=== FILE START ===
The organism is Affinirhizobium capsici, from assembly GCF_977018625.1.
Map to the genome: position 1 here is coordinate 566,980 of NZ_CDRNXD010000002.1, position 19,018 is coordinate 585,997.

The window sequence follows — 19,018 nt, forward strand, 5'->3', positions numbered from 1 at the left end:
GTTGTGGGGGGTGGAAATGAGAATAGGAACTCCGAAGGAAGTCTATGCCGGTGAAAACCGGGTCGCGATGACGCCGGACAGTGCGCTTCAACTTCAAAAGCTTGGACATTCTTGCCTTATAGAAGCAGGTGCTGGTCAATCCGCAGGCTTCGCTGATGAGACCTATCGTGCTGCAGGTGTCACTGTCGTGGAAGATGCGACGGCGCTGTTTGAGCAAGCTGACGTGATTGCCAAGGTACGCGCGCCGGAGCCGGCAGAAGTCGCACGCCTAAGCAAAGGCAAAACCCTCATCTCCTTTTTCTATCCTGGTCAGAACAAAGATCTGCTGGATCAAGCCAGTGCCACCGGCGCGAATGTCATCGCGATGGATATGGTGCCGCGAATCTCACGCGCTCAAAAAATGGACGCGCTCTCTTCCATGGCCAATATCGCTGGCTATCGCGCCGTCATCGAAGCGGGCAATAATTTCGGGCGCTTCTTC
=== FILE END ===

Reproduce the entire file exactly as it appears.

The organism is Affinirhizobium capsici, from assembly GCF_977018625.1.
Map to the genome: position 1 here is coordinate 566,980 of NZ_CDRNXD010000002.1, position 19,018 is coordinate 585,997.

The window sequence follows — 19,018 nt, forward strand, 5'->3', positions numbered from 1 at the left end:
GTTGTGGGGGGTGGAAATGAGAATAGGAACTCCGAAGGAAGTCTATGCCGGTGAAAACCGGGTCGCGATGACGCCGGACAGTGCGCTTCAACTTCAAAAGCTTGGACATTCTTGCCTTATAGAAGCAGGTGCTGGTCAATCCGCAGGCTTCGCTGATGAGACCTATCGTGCTGCAGGTGTCACTGTCGTGGAAGATGCGACGGCGCTGTTTGAGCAAGCTGACGTGATTGCCAAGGTACGCGCGCCGGAGCCGGCAGAAGTCGCACGCCTAAGCAAAGGCAAAACCCTCATCTCCTTTTTCTATCCTGGTCAGAACAAAGATCTGCTGGATCAAGCCAGTGCCACCGGCGCGAATGTCATCGCGATGGATATGGTGCCGCGAATCTCACGCGCTCAAAAAATGGACGCGCTCTCTTCCATGGCCAATATCGCTGGCTATCGCGCCGTCATCGAAGCGGGCAATAATTTCGGGCGCTTCTTC